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ERIC Number: EJ1147479
Record Type: Journal
Publication Date: 2009
Pages: 23
Abstractor: ERIC
ISSN: ISSN-0032-0684
What Difference Does an Hour Make? Examining the Effects of an After School Program
Farmer-Hinton, Raquel L.; Sass, Daniel A.; Schroeder, Mark
Planning and Changing, v40 n3-4 p160-182 2009
The use and scope of after-school programs (ASPs) have always varied with the local context. Historically, affluent families used ASPs to provide enrichment for their children. During the Civil Rights and Black Nationalist movements, African Americans used ASPs for cultural and educational activities. In recent times, ASPs have been used for latchkey children who are responsible for their own care after school. However, in this accountability era, the way that students spend their after-school hours has changed, particularly for academically and socioeconomically vulnerable students. ASPs in poor schools focus more on remediation than counterpart programs in affluent schools. In addition, public and private funders of ASPs require measurable improvements in student outcomes, particularly student test scores. Further, the No Child Left Behind (2001) legislation mandates after-school instruction for students attending consistently underperforming schools. Unlike prior moments in the history of after-school programming, this accountability era dictates the use and scope of after-school programs as extended learning opportunities for students most academically and socioeconomically vulnerable. Similarly, in response to declining test scores of low performing students across Chicago, the Lighthouse after-school program was implemented in the Chicago Public Schools (CPS). The program became an answer to several concerns such as parental need for after-school care, supervised recreational time, and an extra meal for students in need. However, the use and scope of the program was created within the context of the accountability era in Chicago. In 1996, CPS ended social promotion by requiring third, sixth, and eighth graders to meet district-wide test score requirements or fail. While high stakes accountability measures have been heavily criticized, ending social promotion in CPS provided academically at-risk students with extra instructional time after school. The purpose of this paper is to examine the effects of the Lighthouse program. The effects of Lighthouse are important because the literature is "mixed" in terms of the impact of ASPs on students' academic performance. An important challenge has been for ASPs to synchronize their efforts with regular school day instruction. The effects of Lighthouse add to the literature because some clarity is needed on whether leveraging the resources of the regular school day will lead to increased learning for students.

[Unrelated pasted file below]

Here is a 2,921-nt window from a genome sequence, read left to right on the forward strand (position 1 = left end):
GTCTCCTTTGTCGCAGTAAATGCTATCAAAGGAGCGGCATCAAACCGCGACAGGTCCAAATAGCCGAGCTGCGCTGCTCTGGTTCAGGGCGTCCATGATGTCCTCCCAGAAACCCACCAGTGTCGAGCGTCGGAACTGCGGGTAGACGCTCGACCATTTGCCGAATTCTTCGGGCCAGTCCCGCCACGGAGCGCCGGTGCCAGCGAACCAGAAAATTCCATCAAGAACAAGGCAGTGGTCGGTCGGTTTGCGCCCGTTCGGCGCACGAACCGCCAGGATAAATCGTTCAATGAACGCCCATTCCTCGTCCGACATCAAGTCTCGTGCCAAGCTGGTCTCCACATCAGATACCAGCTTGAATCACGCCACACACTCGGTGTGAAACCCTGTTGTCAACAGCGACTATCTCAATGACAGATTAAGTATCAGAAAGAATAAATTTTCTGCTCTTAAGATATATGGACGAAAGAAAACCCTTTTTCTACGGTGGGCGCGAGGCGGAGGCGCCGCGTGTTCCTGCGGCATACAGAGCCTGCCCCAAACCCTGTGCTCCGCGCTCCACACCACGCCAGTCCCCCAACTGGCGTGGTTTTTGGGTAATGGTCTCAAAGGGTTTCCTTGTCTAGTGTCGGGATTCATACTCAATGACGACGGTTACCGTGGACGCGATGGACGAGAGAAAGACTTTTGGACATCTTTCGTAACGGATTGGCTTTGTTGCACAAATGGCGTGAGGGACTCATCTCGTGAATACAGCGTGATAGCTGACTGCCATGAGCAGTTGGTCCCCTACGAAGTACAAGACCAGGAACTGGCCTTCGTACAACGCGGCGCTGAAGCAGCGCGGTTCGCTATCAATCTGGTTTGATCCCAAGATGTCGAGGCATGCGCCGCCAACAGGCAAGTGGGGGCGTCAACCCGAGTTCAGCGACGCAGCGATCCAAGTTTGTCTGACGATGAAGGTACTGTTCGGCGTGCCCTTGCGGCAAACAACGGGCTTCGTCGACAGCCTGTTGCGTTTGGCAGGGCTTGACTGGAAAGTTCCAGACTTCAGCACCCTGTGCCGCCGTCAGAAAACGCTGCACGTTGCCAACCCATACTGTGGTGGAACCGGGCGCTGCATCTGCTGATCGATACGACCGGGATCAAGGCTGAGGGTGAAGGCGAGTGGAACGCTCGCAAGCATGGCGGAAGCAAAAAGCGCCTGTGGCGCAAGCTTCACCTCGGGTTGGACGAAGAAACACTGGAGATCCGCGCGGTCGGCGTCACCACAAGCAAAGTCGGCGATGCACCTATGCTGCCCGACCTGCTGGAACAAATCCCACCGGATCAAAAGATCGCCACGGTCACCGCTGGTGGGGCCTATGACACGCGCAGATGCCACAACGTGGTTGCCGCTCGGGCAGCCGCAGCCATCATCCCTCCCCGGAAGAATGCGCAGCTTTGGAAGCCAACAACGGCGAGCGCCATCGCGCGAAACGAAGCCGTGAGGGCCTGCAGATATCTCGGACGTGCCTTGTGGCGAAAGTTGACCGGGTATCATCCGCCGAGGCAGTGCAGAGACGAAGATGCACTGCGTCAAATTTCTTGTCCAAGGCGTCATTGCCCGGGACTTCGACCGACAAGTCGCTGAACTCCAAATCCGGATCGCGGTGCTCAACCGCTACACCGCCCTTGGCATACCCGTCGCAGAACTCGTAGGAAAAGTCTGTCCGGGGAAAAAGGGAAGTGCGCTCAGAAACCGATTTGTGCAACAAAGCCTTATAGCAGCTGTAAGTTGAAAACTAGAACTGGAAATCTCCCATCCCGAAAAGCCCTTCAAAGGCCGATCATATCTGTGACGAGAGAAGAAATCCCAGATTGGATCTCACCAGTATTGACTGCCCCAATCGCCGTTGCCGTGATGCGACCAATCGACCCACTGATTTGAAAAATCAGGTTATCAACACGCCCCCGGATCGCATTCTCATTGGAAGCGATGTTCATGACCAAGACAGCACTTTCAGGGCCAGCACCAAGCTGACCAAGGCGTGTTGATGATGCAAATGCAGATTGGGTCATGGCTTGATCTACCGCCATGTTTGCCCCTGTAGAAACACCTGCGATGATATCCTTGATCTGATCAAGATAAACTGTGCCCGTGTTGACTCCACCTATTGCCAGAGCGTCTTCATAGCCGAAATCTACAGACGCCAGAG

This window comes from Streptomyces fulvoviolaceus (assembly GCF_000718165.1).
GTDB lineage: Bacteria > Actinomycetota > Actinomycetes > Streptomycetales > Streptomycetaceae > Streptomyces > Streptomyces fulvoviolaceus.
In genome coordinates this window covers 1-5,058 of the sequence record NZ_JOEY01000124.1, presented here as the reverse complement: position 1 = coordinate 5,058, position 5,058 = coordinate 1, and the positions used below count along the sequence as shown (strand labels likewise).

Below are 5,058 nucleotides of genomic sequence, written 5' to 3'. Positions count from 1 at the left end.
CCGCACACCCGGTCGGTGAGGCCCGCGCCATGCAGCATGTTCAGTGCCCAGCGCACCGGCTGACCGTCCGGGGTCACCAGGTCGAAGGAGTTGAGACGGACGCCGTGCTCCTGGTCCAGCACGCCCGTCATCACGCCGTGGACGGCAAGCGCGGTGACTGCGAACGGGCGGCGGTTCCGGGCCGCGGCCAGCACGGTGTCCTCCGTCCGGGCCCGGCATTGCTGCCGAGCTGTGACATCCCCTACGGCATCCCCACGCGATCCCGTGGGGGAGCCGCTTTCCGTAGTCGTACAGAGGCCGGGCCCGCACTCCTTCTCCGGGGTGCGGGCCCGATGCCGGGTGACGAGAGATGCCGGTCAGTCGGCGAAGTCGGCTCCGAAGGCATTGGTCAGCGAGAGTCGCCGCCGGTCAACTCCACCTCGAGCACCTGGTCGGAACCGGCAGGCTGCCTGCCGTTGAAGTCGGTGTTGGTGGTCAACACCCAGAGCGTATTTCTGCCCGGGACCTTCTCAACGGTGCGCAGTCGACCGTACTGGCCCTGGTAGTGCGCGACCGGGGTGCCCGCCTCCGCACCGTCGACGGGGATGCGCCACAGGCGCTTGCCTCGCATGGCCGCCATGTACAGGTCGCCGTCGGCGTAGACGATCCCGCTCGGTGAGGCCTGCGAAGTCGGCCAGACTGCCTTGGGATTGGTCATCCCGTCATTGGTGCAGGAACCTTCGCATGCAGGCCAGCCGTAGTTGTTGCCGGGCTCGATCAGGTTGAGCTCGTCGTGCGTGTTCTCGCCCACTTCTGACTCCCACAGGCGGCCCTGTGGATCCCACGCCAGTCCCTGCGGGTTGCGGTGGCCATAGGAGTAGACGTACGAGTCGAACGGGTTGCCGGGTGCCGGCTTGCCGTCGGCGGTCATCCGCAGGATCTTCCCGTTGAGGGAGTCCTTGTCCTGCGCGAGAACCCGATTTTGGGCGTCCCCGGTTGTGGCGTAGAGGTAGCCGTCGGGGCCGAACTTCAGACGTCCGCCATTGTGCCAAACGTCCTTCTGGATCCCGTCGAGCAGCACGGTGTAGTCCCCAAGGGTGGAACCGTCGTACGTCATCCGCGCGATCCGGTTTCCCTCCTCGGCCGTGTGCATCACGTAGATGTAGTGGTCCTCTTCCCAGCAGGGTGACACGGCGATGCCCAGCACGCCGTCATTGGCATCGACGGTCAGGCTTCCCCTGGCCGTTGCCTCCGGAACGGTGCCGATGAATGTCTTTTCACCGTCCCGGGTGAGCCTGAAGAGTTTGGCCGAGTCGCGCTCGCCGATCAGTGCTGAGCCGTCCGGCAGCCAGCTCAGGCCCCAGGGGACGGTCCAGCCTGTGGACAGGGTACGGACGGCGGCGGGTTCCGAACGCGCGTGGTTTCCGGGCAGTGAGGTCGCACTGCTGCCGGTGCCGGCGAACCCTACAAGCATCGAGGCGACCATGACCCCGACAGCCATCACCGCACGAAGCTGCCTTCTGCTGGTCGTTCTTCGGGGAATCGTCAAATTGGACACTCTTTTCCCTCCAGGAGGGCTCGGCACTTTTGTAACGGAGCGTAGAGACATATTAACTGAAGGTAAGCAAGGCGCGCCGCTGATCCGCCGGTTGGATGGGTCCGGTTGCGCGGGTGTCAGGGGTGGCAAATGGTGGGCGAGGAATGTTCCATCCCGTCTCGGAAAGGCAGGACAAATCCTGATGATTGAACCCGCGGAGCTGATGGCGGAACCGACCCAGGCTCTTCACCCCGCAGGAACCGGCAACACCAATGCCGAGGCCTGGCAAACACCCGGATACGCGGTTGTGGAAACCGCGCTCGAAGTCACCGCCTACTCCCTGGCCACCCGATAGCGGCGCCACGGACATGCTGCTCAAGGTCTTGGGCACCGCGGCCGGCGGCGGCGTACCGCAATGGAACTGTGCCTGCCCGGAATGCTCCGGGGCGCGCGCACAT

Department of Educational Administration and Foundations. College of Education, Illinois State University, Campus Box 5900, Normal, IL 61790-5900. Tel: 309-438-2399; Fax: 309-438-8683; Web site:
Publication Type: Journal Articles; Reports - Research
Education Level: Middle Schools; Secondary Education; Junior High Schools
Audience: N/A
Language: English
Sponsor: N/A
Authoring Institution: N/A
Identifiers - Location: Illinois (Chicago)
Identifiers - Assessments and Surveys: Iowa Tests of Basic Skills
Grant or Contract Numbers: N/A